I feel sorry for Thanksgiving. Wedged between the tummy-ache aftermath of Halloween and the hustle-bustle of Christmas, Thanksgiving has been reduced to a holiday footnote -- its decorations barely worthy of an entire aisle at department stores, its celebration diminished by headlines about Black Friday. It's definitely the most structured of the holidays, for those that follow its established traditions: parade, football game, meal, nap. That's Thanksgiving, in a nutshell, sans the obligatory turkey, pilgrim, and Indian arts and crafts, which have become the unfortunate target of political correctness.
Well, A Comic A Day isn't going to let this wayward holiday go down without a fight! After all, beneath its harvest hues and garnished gluttony, Thanksgiving is really about the battle between what one has and what one wants. So what if the pilgrims made nice for dinner? We're still into the business of acquisition -- if, hundreds of years later, the lines outside of Best Buy haven't taught us anything else. That's the Mayflower of the 21st century!
So, in the days leading up to Thanksgiving, I read three comic books starring Indian, a.k.a. Native American, protagonists. When one lists the different genres of comics, the "Indian protagonist" category is often lost to the western, or in some extreme cases sci-fi/fantasy, so I was genuinely curious to see if these issues, from three different publishers to boot, offered some legitimacy to this native niche. (More pointedly, when did "pilgrims vs. Indians" become "cowboys vs. Indians?") Here are the issues I read, with brief descriptions:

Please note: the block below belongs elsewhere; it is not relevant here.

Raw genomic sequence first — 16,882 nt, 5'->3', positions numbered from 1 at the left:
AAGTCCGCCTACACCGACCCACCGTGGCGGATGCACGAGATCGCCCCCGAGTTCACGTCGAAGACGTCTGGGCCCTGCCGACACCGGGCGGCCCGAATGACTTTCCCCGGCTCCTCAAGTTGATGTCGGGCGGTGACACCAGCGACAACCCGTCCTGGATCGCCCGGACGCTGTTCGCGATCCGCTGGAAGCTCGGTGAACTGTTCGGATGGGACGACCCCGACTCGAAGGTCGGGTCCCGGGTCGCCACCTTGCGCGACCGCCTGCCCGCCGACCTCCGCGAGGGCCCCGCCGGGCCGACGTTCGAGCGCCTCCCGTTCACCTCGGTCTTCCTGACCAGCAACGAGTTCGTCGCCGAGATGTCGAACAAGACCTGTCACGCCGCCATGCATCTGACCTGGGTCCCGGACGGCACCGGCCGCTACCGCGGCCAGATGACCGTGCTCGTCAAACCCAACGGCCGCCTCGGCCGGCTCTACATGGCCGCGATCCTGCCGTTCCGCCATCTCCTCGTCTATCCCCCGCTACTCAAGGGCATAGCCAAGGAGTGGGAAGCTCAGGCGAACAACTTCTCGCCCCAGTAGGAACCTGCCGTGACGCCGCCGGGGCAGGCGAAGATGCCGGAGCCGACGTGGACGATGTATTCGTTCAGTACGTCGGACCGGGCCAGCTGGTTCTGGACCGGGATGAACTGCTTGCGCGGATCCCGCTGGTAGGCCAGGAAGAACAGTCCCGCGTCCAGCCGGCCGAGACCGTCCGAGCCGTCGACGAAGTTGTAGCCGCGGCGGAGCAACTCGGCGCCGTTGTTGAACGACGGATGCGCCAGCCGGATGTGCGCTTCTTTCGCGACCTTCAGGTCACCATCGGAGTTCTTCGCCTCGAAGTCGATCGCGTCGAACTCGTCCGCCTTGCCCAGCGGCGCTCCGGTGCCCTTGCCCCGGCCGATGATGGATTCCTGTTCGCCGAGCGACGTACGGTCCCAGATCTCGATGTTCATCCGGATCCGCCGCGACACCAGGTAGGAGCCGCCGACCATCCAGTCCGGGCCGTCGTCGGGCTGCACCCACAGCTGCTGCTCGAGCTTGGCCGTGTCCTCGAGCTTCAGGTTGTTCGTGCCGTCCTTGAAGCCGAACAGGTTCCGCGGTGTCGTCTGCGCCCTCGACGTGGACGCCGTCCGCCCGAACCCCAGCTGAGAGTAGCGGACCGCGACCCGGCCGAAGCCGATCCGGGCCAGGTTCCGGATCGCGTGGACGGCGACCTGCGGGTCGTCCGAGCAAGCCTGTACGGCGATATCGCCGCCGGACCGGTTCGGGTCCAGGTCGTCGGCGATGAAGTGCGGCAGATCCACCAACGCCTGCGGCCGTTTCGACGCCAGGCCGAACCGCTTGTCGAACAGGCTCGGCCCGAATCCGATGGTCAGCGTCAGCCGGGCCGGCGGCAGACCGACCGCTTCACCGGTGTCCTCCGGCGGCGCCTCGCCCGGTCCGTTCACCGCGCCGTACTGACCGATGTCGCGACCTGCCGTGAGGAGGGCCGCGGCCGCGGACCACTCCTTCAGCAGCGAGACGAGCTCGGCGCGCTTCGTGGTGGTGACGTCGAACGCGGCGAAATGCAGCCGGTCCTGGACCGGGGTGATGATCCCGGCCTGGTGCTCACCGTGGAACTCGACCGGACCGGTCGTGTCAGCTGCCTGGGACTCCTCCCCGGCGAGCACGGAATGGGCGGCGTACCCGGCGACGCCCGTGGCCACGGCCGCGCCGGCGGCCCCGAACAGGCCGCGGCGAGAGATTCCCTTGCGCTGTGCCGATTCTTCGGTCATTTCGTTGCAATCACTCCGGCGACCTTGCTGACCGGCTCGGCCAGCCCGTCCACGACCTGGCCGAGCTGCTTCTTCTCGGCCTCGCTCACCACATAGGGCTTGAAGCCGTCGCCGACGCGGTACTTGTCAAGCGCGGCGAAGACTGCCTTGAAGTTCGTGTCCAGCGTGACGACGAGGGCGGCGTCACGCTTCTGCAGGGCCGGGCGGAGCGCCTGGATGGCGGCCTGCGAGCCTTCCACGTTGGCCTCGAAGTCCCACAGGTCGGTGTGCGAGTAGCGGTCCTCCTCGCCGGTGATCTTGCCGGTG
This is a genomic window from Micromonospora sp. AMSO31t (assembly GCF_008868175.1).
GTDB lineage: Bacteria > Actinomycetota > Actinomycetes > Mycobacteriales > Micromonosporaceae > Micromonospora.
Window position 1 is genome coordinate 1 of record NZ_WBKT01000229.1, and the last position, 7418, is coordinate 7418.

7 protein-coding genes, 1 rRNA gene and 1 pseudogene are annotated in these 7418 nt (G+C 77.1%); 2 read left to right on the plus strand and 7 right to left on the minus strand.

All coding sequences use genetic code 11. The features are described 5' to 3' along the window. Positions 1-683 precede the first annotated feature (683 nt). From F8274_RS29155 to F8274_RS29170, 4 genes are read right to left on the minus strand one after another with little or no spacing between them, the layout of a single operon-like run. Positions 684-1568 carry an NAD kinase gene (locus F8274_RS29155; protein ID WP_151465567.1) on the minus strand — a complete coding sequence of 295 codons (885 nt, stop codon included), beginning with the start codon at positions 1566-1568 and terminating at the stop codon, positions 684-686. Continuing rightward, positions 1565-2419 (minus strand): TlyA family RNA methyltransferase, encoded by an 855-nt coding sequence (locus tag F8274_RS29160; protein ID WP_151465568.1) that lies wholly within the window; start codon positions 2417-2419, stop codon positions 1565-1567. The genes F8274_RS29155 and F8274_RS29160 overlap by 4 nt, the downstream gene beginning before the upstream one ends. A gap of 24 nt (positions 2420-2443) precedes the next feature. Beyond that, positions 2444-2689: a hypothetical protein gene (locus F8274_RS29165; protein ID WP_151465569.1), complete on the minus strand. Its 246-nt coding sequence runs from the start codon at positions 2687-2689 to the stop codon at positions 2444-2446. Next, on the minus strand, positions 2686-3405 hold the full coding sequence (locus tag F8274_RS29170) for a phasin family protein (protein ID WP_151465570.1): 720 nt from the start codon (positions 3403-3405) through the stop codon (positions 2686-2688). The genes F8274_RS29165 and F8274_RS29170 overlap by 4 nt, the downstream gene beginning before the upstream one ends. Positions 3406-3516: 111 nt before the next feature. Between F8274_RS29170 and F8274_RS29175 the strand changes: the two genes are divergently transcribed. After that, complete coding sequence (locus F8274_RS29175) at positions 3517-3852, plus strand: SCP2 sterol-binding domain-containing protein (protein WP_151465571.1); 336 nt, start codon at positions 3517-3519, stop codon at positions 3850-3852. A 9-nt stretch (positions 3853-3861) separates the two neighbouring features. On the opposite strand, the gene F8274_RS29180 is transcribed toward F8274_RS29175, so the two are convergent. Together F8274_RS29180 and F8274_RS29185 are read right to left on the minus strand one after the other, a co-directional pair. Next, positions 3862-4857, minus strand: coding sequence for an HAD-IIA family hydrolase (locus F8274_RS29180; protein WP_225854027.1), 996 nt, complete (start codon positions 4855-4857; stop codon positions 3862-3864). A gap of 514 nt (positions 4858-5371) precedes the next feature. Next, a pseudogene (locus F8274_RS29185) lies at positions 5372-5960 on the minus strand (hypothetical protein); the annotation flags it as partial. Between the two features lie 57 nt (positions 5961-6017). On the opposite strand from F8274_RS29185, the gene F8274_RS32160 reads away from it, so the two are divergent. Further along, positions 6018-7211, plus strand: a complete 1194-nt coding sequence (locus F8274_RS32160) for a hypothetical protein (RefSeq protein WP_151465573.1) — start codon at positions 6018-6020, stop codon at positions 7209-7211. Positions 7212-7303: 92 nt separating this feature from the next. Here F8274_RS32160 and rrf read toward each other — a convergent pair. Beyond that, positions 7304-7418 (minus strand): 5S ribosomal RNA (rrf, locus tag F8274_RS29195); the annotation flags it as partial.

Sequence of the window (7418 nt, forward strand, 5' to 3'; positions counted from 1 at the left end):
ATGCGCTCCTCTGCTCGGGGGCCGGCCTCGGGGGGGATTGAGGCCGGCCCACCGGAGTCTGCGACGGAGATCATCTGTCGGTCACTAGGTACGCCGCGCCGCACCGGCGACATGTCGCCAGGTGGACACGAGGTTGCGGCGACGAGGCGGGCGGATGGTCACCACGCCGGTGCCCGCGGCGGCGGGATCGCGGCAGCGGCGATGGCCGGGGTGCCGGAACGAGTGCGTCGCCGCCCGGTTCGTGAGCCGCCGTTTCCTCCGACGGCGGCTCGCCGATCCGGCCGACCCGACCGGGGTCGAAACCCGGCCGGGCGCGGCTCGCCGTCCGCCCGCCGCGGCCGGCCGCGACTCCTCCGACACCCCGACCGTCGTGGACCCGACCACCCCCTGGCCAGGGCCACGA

Showcase #87 (DC Comics, December 1969): I liked this issue right away, because its featured character, Firehair, is a red-headed Indian. Also, Joe Kubert's definitive style made this supernatural adventure all the more vivid, as Firehair is injured in a tussle with a Grand Canyon cougar and stumbles into a voodoo shaman's camp, where the mystic puts our wayward hero through some rather incredible paces, including a showdown with the very beast that "holds the world!" In the end, Firehair awakens and discovers that his terrible trial was just a fever dream, that the shaman and his people have been working tirelessly to nurse him back to health. Right . . .?
Shaman's Tears #1 (Image Comics, May 1993): I've read and reviewed Shaman's Tears #2, so I was eager to its prequel, to see how this series began. In this inaugural issue, Josh, the prodigal son of his tribe, returns home just in time to hear his mother's dying wish, that he fulfill his role as their people's "chosen one." As Josh endures a ritual that attunes his soul with the Earth, an organization dubbed Circle Sea Enterprises begins its legal battle to retain the rights to produce human/animal hybrids, presumably for military application. Thus, in both a scientific and spiritual sense, a connection and reliance upon the animal kingdom pervades this issue and promises a confrontation of food chain-climbing proportions!